Sharing Mexican culture
Also pasted into the scrapbook are clippings from the Mexican paper Excelsior, many of which mention the positive tourism that Bouret’s work would bring to Mexico. One such clipping states,”Alfredo Bouret el mejor embajador que México puede mandar al Viejo Mundo”. [“Alfredo Bouret the best ambassador Mexico can send to the Old World”]. (Interestingly these records are not easily accessible in Mexico, as the digitisation of newspapers and periodicals is not as common as in Australia).
In 1962 Bouret opened a Mexicana store in London, where he sold Mexican wares as well as his own range of Mexican inspired fashions. Then in 1969, his long-term partner, Australian-born interior designer Lex Robert Aitken, suggested he open a Mexicana store in Sydney, Australia, which he did in a business partnership with British fashion designer John Cavanagh. The Australian venture lasted just 3 years. When the boutique closed in 1972, Bouret returned to London.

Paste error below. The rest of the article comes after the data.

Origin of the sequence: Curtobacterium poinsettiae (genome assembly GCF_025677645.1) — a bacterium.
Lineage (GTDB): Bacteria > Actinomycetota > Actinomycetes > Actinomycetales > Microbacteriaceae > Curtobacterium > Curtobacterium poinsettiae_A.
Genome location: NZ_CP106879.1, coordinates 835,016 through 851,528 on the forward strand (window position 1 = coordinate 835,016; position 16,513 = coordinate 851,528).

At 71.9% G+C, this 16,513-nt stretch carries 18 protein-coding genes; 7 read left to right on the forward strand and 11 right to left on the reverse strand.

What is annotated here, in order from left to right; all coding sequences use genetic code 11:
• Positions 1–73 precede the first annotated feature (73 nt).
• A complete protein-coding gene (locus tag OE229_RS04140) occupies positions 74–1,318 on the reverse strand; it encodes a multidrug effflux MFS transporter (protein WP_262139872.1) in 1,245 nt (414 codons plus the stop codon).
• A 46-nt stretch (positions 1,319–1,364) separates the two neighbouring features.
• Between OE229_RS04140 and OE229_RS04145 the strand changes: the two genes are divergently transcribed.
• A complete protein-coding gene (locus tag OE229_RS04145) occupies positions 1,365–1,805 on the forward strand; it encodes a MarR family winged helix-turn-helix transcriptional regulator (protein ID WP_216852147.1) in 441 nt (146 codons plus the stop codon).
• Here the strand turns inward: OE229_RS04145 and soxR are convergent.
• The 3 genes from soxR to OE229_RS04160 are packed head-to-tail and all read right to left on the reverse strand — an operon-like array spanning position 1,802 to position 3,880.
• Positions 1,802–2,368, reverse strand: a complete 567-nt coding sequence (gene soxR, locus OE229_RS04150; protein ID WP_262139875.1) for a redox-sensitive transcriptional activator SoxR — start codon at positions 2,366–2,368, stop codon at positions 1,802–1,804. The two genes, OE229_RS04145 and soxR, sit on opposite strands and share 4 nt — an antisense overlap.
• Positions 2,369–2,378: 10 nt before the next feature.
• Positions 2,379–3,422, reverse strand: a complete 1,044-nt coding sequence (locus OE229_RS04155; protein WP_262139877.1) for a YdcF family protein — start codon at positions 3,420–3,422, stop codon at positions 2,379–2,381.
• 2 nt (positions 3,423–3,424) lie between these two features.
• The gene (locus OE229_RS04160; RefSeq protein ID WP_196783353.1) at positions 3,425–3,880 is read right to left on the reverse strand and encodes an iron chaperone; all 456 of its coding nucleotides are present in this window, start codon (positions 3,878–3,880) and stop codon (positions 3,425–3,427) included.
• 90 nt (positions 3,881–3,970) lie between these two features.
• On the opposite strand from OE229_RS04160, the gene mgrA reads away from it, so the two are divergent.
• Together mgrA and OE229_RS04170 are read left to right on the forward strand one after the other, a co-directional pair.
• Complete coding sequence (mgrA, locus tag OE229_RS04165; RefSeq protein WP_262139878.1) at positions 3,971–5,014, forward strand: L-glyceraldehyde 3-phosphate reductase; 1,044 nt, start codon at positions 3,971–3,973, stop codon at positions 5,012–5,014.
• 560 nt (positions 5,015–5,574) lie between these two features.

Bouret closed his London store in 1985 and settled in Australia, becoming an Australian citizen in 1990. Following the death of his partner Lex in 2013, Bouret moved to Canada where he lived his last years with his sister and her family. Bouret died in Vancouver, Canada, in 2018, aged 90.
Rebecca showed great curiosity and rigour during the internship, leading her to explore the political and social contexts in Mexico that prompted Bouret to create the illustrations. Her research uncovered a fascinating story, previously hidden in the Archives, of cultural exchange between Paris and Mexico and Bouret’s role as an ambassador for Mexican culture, through his illustrations and then later through his Mexicana stores in London and Sydney.
Please visit the RMIT Design Archives’ website for further information about the Alfredo Bouret Collection.
Banner image credit: Alfredo Bouret Illustration of woman and child from Patzcuaro region, Michaoacan, Mexico, c. 1953, Gift of Les Robert Aitken, RMIT Design Archives Collection, 2007, 0015.2008.0067 © Maria Elena Gurrola Gonzalez.